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Pediatr Allergy Immunol. 2008 Sep;19(6):544-51. doi: 10.1111/j.1399-3038.2007.00684.x. Epub 2008 Feb 7.

Measles, mumps and rubella infections and atopic disorders in MMR-unvaccinated and MMR-vaccinated children.

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  • 1Department of General Practice, Erasmus MC, University Medical Center Rotterdam, The Netherlands. roos.bernsen@uaeu.ac.ae

Abstract

Vaccinations have been incriminated in the increase of atopic disorders. Especially the measles-mumps-rubella (MMR) vaccination is often refused by people having a notion that these infectious diseases are beneficial for a healthy development of a child's immune system. This practice endangers herd immunity and is the cause of repeated outbreaks. As the clinical course of infections and also its possible impact on the development of atopy may be different in vaccinated and unvaccinated individuals, we explored in vaccinated and unvaccinated children associations of MMR infection with atopic disorders. Using data from a previously conducted study on the relationship between the diphtheria-tetanus-pertussis-(inactivated) poliomyelitis vaccination in the first year of life and atopic disorders, the study population of 1872 8-12-yr-old was divided as children MMR-unvaccinated and children MMR-vaccinated in the first year of life. Within each group the association between MMR infections and atopic disorders (both as reported by the parents) was assessed. We found a statistically significant positive association between measles infection and 'any atopic disorder' [adjusted odds ratio, OR (95% confidence interval, CI): 1.77 (1.20-2.61)] in the MMR-vaccinated group, mainly because of the relationship with eczema. For rubella there was a negative association with eczema and food allergy in the unvaccinated group: adjusted OR (95% CI): 0.57 (0.38-0.85) and 0.23 (0.07-0.76), respectively. All other associations were not statistically significant. We found a positive relationship between measles infection and any atopy in a group of MMR-vaccinated children and a negative association between rubella infection and eczema and food allergy in unvaccinated children. However, we cannot conclude that these relationships are causal. The negative association with rubella may be an artefact. This study shows no evidence for any protective effects from MMR diseases for the development of atopy and therefore supports conclusions found elsewhere that childhood vaccinations do not cause atopy.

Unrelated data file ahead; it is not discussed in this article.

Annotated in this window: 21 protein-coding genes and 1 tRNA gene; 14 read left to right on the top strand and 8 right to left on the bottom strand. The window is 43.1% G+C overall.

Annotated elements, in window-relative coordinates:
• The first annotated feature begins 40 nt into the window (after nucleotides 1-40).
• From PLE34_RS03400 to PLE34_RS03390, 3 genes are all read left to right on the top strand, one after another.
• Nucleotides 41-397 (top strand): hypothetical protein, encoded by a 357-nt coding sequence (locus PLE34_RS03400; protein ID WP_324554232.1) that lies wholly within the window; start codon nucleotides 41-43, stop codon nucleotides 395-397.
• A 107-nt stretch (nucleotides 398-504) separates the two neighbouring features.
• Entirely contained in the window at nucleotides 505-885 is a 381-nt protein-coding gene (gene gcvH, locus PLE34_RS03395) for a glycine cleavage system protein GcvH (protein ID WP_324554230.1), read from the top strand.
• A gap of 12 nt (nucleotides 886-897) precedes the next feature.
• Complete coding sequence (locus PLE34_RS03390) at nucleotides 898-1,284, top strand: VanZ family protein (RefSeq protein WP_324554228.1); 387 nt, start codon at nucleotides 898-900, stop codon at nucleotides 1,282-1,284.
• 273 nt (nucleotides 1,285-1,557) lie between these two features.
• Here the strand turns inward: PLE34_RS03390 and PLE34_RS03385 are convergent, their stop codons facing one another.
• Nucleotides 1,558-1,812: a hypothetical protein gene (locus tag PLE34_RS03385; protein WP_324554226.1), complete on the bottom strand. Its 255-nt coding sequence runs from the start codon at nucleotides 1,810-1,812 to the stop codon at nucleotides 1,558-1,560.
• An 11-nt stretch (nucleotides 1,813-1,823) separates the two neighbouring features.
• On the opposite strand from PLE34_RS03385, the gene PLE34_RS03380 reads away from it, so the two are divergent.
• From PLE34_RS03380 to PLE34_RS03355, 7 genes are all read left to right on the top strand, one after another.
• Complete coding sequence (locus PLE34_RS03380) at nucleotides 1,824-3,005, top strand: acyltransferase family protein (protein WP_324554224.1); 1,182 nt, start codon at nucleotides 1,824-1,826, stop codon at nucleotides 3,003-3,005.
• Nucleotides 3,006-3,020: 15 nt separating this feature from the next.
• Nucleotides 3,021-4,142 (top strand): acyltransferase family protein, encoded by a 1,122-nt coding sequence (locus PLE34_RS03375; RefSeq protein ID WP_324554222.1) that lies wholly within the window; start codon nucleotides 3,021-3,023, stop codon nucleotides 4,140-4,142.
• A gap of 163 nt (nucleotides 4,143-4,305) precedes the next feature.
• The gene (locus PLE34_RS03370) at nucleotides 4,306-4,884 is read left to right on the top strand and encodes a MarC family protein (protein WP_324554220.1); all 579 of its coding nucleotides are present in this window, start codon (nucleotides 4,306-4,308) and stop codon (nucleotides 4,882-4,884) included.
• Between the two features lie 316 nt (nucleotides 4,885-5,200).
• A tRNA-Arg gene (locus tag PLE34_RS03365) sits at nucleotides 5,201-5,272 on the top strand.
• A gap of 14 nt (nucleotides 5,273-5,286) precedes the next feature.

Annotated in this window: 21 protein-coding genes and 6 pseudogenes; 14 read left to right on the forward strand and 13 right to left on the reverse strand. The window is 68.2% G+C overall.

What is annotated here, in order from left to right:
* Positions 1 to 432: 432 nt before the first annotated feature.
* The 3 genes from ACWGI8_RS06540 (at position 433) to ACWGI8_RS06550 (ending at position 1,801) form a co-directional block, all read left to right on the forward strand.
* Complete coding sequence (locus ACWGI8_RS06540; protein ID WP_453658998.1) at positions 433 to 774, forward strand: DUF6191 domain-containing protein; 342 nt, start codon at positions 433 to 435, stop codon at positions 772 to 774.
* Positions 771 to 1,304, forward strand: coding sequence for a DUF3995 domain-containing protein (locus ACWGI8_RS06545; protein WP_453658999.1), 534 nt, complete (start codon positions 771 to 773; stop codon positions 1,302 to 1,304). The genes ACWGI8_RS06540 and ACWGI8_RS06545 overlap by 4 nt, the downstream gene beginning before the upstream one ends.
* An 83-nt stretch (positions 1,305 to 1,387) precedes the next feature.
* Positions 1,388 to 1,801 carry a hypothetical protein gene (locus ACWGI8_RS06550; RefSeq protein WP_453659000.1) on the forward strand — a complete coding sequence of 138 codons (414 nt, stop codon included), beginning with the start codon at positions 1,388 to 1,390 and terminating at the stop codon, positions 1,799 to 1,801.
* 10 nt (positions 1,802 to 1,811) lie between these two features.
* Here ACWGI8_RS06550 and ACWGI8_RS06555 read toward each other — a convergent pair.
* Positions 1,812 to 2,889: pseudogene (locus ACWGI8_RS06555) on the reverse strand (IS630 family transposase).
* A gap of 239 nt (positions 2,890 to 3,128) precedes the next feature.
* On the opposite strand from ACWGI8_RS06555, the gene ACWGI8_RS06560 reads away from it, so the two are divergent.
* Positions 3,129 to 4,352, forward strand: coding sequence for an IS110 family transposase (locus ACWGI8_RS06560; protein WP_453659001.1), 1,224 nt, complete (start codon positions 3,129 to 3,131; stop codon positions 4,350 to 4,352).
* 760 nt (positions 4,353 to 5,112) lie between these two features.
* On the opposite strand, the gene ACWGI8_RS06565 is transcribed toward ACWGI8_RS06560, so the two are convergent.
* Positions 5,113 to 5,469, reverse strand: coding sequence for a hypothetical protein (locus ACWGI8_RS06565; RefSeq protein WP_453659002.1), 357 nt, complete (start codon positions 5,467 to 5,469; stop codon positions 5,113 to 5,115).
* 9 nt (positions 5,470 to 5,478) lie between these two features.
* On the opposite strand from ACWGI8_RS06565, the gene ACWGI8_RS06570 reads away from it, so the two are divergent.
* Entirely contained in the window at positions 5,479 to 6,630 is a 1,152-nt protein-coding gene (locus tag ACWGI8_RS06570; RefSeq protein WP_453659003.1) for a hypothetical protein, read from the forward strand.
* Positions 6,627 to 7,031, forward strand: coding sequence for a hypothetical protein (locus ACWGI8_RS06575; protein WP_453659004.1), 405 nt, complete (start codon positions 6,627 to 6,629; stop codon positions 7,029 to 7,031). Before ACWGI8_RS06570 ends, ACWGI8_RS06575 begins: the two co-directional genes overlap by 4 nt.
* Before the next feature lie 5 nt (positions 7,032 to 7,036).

PMID:
18266826
[PubMed - indexed for MEDLINE]
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